Source: http://www.simplyhydro.com/

This post was edited by TheMasterGardener1 on Mon, Jan 7, 13 at 1:25

    Bookmark   January 7, 2013 at 1:22AM
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chilliwin(EU DK 7)

Thank you for all the opinions and the link.

My grandfather did not like any inorganic food and food cooked by gas and electric. He was so complicated, he liked firewood for cooking, and earthen pots for particular foods preparation. Most of his life was consumed organic food and firewood for cooking. He knew very well the differences in taste. I cannot differentiate the taste of organic and inorganic vegetables very well.

May be my grandfather's time the growers may used incorrect inorganic fertilizers and the plants could not get all the needed nutrients so the taste might be different from the organic vegetables.

An interesting link is here: https://www.youtube.com/watch?v=c_IoNQHMFLk

Thanks,
Caelian

    Bookmark   January 7, 2013 at 6:21AM
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jonfrum(6)

I don't doubt that environmental conditions can affect the taste of veggies, but the way it happens is subtle and not obvious. It could be a combination of the soil, night temps, hours of direct sunlight and watering schedule all interacting. For the most part, two Nantes carrots grown 2000 miles apart from the same seed packet are going to taste the same in blind taste tests. And two Black Beauty zucchinis grown in organic and 'standard' gardens across the street from each other are going to taste identical in taste tests. But that doesn't mean that it's impossible to get somewhat different tastes out of some crops. But I have no doubt that the vast majority of differences are more imagined than real. That's discounting for soils heavy with salt, or other such obvious conditions.

    Bookmark   January 7, 2013 at 3:32PM
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TheMasterGardener1(5B)

"I don't doubt that environmental conditions can affect the taste of veggies, but the way it happens is subtle and not obvious."

The same peppers seed is grown in zone 8a it will grow hotter peppers. Same seeds grown in zone 4b it will have less heat in the peppers.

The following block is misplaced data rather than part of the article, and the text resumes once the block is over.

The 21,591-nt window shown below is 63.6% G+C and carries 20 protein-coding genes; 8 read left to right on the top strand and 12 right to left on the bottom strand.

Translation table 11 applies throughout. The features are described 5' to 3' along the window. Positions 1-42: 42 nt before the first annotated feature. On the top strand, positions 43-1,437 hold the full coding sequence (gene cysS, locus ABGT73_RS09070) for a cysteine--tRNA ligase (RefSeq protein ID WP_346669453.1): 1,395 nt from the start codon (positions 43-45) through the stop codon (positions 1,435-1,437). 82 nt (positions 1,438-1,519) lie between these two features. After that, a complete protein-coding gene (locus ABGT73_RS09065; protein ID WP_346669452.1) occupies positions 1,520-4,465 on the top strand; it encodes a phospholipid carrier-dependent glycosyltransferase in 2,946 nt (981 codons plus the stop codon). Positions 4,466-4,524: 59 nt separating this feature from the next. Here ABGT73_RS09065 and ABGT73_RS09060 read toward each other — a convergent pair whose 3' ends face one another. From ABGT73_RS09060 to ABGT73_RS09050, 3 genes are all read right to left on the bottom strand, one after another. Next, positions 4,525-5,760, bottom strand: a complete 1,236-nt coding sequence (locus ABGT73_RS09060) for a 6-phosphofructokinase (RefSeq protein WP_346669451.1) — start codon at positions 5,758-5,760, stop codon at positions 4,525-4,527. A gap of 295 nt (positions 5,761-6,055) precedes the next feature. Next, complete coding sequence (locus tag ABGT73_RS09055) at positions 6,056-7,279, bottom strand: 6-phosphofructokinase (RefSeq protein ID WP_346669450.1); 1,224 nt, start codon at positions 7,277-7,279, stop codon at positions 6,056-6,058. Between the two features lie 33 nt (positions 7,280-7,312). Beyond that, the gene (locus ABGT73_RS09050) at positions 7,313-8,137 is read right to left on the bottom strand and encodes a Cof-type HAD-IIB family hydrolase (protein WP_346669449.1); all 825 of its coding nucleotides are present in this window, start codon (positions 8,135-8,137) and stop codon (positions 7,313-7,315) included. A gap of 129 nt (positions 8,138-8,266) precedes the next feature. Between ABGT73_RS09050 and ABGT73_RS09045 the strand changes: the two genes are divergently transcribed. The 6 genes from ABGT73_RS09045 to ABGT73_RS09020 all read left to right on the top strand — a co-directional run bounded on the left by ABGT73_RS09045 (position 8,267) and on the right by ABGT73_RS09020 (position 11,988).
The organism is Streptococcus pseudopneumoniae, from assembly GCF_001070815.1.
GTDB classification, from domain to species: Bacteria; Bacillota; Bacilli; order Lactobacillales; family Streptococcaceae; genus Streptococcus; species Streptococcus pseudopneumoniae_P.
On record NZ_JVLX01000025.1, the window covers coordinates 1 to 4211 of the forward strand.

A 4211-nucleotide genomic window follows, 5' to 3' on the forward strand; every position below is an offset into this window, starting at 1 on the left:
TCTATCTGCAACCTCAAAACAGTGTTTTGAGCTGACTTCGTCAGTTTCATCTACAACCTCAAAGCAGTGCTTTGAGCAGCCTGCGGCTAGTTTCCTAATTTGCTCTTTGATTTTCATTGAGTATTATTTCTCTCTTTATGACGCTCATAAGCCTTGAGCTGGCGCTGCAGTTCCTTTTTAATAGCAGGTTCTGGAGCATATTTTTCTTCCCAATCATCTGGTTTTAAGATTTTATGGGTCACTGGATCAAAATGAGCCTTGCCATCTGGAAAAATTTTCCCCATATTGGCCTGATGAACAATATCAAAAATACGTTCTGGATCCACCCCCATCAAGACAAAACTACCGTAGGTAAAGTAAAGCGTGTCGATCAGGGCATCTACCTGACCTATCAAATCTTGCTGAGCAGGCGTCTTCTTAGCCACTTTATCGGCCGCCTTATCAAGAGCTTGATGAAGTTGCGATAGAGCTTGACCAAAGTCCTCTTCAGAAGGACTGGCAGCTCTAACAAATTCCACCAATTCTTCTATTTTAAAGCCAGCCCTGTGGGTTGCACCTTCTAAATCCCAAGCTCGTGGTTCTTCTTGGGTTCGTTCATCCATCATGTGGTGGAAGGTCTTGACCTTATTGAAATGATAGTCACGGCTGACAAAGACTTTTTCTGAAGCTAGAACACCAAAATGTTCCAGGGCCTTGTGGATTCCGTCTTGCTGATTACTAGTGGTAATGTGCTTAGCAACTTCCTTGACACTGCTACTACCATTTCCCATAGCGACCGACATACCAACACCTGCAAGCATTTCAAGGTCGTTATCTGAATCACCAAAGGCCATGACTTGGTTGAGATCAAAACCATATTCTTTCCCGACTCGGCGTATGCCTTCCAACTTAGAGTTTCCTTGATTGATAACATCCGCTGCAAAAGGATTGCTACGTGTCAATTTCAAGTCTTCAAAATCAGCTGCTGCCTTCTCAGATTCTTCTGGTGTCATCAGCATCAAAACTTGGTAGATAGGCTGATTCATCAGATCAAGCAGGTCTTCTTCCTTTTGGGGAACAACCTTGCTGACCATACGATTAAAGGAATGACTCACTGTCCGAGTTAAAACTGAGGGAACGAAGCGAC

Yes environment effects taste.

    Bookmark   January 8, 2013 at 11:49AM
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greenman28 NorCal 7b/8a

Good quote, MG.

Josh

    Bookmark   January 8, 2013 at 12:25PM
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chilliwin(EU DK 7)

Thank you for all of your opinions.

I used fertilizer and I eat both organic and inorganic. I ate some naturally grew wild mushrooms (edible) most of them are taste so good. When I washed it it has a lot of starch/sticky and slippery that's not found in nowadays mushrooms found in the super markets.

The mushroom like this one are taste so good, I do not know this one grew in wild or in farm.

I do not understand the real taste of organic food and inorganic food because of the food preparation and the ingredients we used and the skill of the cook. Most of the naturally grew mushrooms I have eaten are good for fry cook, some onion, garlic, ginger, dry chili and oil no complicated preparation. The same style I tried the mushroom found in our supermarkets the taste is so different. To know the different taste may need simple cook, without much ingredients. The another example is coriander grow in the pot with fertilizer and the coriander grow in the garden soil without fertilizer are also taste different.

The coming season probably I may know the different between the ghost organic and inorganic.

It is just my experience and my opinion. I'll use fertilizer/compost organic or inorganic whatever my plants need.

Regards,
Caelian

This post was edited by chilliwin on Tue, Jan 8, 13 at 16:44

    Bookmark   January 8, 2013 at 12:29PM